#179: WHEN THE CLOCK STRIKES THIRTEEN. It does so, most famously in literature, in the opening sentence of George Orwell’s 1984, yes; but the clock striking thirteen has its older and legendary presence in many places other than Orwell. There’s the story of John Hatfield, who in the eighteenth century defended himself against a charge of having fallen asleep on guard duty by claiming he’d heard the clock in St. Paul Cathedral’s tower strike thirteen; the noose was tightening when several people came forward supporting his claim, and he was released. There actually is a clock that strikes thirteen in England, up in Worsely, near Manchester; it got its unusual chime at the insistence of its owner, a manufacturer who feared that his workers returning from lunch would miss hearing the single strike of one. Proving once again that the reality of England is often as Carrollian as its stories.
The most charming use of the conceit must be in Philippa Pearce’s children’s novel Tom’s Midnight Garden. Tom Long, the protagonist, is sent to stay with an aunt and uncle at the beginning of his summer holiday to prevent his catching measles from his brother Peter (the story, published in 1958, is some five years prior to the measles vaccine; at the time twice as many children died from measles as from polio). The aunt and uncle’s flat is part of an old converted mansion, and one night, a sleepless Tom goes to investigate when a grandfather’s clock in the main hallway strikes…you guessed it. He ventures out through the back door into a beautiful garden; the garden, it turns out is inaccessible during the day, when its place is taken by some dustbins and a non-functioning car under a tarp. Night after night Tom returns to the mysterious garden, invisible and inaudible to the people he sees there; or so he thinks. He eventually befriends a girl named Hatty, who turns out to be, by the end, the pivot between times present and times past, and the source of the novel’s poignant ending. The prose is utterly unrushed and unmannered; the action unfolds through Tom’s eyes and, as his experience of the garden begins to edge out into other people’s senses, and as he comes to understand the preciousness of his friendship for Hatty—even as he and Hatty begin to vanish to each other’s sight—Pearce ever so quietly delights you with her invention and then breaks your heart.
Tom’s Midnight Garden was published in 1958; Erich Kastner’s Emil and the Detectives comes from still further back, 1929, and so is a bit of a thing in amber. (It’s the only older children’s book originally written in German I can think of that’s still widely read—does anyone except nostalgic adults still read Karl May’s Winnetou, I wonder?) Its protagonist, Emil, sets off from the provincial town of Neustadt to visit his aunt and grandmother in the big city, Berlin, and to deliver money to them from his mother. While on the train his pocket is picked; Emil catches sight of the thief, follows him, and in the process is befriended by a gang of street kids who aid him in bringing the thief to justice. It’s as simple as can be imagined, as simple and inspired as Walter Trier’s illustrations, and charming to the nines. The story is all foreground; it’s been pointed out that the Berlin setting is almost incidental. May Massee’s original translation Anglicizes the children madly, using the British slang of its day; in one of the old film versions from 1935 Emil lives in Kent and travels to London. (A later translation by W. Martin has been picked at for overshooting into twenty-first Americanisms.) But no matter; what matters is Emil and his newfound assistants, their instant characterizations (they combine a genial friendliness with a definite stroppy side), and the determination and ingenuity of a child facing an unfamiliar city. It’s perhaps only after finishing it that you may notice how precisely right the structure of the story is, with its lingering into Emil’s triumph in police headquarters, a newspaper office, and celebratory dinner; the whole book is a jolly and hearty delight.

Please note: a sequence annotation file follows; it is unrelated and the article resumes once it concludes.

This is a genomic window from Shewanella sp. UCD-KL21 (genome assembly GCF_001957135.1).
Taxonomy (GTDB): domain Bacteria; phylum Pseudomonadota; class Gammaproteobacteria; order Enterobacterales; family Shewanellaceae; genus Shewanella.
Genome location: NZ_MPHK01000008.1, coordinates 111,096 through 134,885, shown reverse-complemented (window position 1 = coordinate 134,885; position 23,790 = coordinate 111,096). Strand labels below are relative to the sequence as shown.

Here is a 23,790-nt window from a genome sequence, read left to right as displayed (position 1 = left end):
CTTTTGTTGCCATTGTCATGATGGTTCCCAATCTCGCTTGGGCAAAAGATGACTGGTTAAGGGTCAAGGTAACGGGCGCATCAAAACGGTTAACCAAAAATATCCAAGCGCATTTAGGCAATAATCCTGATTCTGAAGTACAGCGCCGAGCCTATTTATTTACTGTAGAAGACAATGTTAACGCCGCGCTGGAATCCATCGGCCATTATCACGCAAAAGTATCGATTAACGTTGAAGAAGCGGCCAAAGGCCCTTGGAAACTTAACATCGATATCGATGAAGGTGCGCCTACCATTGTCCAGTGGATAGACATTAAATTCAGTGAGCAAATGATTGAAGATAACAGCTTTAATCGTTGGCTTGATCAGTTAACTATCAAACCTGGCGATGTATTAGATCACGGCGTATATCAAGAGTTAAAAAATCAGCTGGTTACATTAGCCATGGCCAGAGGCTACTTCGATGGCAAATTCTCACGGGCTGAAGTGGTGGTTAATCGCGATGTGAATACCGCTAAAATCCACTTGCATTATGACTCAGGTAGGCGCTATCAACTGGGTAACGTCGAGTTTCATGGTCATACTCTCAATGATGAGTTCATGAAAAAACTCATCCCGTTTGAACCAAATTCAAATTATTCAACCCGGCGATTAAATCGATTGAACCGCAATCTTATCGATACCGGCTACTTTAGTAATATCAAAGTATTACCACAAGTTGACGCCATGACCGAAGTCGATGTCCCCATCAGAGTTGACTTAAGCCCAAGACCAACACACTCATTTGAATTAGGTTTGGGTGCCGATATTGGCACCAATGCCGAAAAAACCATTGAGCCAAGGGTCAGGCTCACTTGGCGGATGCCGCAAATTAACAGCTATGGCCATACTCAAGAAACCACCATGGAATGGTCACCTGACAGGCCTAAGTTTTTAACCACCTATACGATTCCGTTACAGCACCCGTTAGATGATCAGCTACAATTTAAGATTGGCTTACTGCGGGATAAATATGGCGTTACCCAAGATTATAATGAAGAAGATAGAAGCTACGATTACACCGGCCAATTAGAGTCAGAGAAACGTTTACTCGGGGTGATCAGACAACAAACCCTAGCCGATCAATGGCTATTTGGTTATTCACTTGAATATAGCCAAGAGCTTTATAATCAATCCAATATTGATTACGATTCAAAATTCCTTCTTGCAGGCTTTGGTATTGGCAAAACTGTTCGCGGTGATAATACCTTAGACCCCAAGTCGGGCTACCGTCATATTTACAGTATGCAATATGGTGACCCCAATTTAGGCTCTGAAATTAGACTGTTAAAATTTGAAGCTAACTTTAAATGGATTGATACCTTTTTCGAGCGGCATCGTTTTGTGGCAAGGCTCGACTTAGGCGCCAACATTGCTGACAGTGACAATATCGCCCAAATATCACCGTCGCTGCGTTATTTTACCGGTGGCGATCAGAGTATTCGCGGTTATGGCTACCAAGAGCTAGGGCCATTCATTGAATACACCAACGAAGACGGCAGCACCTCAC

I am one of the innumerable people keeping their fingers crossed for the continuing health of Philip Pullman, who, at seventy-four, is at work on the third volume of The Book of Dust, the trilogy that will act as both prequel and sequel to his widely read work His Dark Materials, which might well be one of the most wildly ambitious pieces of fiction ever marketed as a children’s book. The situation reminds me of a friend who, after the debacle of George R.R. Martin’s series A Song of Fire and Ice being overtaken and passed (to a widely derided ending) by its dramatization as Game of Thrones, swore he would never again read a book series that hadn’t yet finished publication. By way of keeping the suspense bearable, Pullman has not only published three novellas set in the world of Dark Materials but has also issued Daemon Voices: On Stories and Storytelling (Knopf, 2018), which is a wonderfully entertaining miscellany of talks and essays. We learn much of the world of Lyra, of Pullman’s wide and varied reading, and above all of the art of storytelling, to which he gives his convincing allegiance as well as his passion and expertise. It was this collection that called my attention to Philippa Pearce and Erich Kastner, so a tip of the hat and thanks to Pullman for the flying worlds of his imagining, his talks and essays, and for sending me off as well in new directions.